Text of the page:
Functional analysis of lac repressor restart sites in translational initiation and reinitiation.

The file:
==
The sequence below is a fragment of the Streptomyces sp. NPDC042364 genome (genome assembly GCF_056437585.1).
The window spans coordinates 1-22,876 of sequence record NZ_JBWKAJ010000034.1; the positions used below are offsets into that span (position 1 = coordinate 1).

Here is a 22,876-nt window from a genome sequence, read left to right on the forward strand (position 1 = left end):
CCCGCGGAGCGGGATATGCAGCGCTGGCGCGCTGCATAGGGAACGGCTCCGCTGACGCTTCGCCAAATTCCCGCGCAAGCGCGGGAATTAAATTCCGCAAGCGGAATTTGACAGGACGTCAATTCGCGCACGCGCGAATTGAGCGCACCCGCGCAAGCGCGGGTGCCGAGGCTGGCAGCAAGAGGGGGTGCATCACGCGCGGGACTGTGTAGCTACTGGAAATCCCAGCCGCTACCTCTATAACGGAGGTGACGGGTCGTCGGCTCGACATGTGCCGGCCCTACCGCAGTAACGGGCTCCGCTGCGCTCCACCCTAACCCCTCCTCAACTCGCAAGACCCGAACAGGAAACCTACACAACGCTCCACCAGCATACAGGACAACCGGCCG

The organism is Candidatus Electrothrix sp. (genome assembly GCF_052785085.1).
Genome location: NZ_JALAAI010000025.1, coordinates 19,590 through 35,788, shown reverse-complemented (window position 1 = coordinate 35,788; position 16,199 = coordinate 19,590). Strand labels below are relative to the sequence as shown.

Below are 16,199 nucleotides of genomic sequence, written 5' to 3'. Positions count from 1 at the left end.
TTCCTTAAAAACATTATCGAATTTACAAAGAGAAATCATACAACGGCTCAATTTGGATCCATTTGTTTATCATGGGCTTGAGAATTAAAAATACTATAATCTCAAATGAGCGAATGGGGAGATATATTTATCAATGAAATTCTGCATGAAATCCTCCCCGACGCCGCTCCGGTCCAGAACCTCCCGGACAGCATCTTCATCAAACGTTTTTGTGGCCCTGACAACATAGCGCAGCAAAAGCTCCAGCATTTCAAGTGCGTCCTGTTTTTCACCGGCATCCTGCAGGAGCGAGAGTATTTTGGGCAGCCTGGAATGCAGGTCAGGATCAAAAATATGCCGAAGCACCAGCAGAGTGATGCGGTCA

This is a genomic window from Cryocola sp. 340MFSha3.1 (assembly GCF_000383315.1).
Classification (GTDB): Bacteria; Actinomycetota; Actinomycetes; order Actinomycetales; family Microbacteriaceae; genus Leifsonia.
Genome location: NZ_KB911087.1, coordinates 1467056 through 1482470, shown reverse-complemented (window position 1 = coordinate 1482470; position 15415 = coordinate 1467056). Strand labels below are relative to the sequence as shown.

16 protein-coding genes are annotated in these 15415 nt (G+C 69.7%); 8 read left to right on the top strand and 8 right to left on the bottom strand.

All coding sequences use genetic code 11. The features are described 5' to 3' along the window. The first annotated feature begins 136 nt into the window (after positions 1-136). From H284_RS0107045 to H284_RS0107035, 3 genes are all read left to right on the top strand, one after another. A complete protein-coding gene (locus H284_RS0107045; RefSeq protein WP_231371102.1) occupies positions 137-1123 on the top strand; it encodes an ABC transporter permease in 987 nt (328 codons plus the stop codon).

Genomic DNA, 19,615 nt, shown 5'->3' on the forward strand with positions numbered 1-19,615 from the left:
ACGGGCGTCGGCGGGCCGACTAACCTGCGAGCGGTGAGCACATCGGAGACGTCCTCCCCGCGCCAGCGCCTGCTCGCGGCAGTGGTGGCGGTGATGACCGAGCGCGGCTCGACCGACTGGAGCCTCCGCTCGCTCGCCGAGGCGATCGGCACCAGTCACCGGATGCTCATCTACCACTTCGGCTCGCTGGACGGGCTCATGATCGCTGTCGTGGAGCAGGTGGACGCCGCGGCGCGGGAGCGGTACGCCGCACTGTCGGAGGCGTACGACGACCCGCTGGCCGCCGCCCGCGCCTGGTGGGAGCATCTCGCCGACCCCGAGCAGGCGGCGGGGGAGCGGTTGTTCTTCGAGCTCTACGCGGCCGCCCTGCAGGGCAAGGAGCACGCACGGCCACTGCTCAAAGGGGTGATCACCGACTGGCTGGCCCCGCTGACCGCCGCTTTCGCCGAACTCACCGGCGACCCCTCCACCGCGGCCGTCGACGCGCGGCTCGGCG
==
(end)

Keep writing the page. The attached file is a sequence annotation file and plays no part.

To define some of the features that influence ribosomal recognition of translational restart sites in the lac repressor mRNA, recombinant DNA methods have been used to construct lacI-Z fusions in which lacZ gene expression is dependent upon initiation or reinitiation within lacI mRNA sequences. Reinitiation efficiencies, as assessed by beta-galactosidase levels in strains bearing such plasmids, appear to be determined by at least three features of the RNA between the termination codon and reinitiation codon: the presence of competing out-of-frame AUG or GUG triplets, the distance between termination and reinitiation points, and the extent to which restart sequences remain accessible to ribosomes. While some of the restart sites are used with substantial efficiency for reinitiation, they do not function detectably as primary initiators if placed at the 5' end of the lacZ mRNA. This finding concurs with our observation that relative to the wild-type initiator region, which is recovered in quantitative yield from in vitro initiation reactions, ribosome protection of the four restart sites occurs at more than 100-fold lower efficiencies. In part, the lack of initiation activity is rationalized by the striking potential these sequences have for forming stable secondary structures that sequester elements essential for ribosome binding. However, the differential functioning of the restart sites in primary initiation versus reinitiation must also reflect real differences in the mechanisms operative in the two events.
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